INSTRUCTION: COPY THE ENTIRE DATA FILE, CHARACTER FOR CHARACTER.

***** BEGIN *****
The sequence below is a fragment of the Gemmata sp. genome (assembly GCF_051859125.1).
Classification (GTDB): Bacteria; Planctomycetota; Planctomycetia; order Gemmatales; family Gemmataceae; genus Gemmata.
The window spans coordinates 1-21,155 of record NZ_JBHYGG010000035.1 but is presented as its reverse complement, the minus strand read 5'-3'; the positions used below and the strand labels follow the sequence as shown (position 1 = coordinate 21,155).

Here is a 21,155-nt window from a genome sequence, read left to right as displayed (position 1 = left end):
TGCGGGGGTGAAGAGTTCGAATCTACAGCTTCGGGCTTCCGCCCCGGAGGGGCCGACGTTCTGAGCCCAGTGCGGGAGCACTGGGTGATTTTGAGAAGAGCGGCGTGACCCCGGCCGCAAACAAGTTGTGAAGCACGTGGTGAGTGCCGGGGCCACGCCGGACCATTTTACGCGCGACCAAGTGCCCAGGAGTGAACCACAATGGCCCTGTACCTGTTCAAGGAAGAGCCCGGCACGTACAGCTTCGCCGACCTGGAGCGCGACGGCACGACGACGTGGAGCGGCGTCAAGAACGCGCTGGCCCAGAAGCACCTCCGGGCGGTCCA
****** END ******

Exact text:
The sequence below is a fragment of the Gemmata sp. genome (assembly GCF_051859125.1).
Classification (GTDB): Bacteria; Planctomycetota; Planctomycetia; order Gemmatales; family Gemmataceae; genus Gemmata.
The window spans coordinates 1-21,155 of record NZ_JBHYGG010000035.1 but is presented as its reverse complement, the minus strand read 5'-3'; the positions used below and the strand labels follow the sequence as shown (position 1 = coordinate 21,155).

Here is a 21,155-nt window from a genome sequence, read left to right as displayed (position 1 = left end):
TGCGGGGGTGAAGAGTTCGAATCTACAGCTTCGGGCTTCCGCCCCGGAGGGGCCGACGTTCTGAGCCCAGTGCGGGAGCACTGGGTGATTTTGAGAAGAGCGGCGTGACCCCGGCCGCAAACAAGTTGTGAAGCACGTGGTGAGTGCCGGGGCCACGCCGGACCATTTTACGCGCGACCAAGTGCCCAGGAGTGAACCACAATGGCCCTGTACCTGTTCAAGGAAGAGCCCGGCACGTACAGCTTCGCCGACCTGGAGCGCGACGGCACGACGACGTGGAGCGGCGTCAAGAACGCGCTGGCCCAGAAGCACCTCCGGGCGGTCCA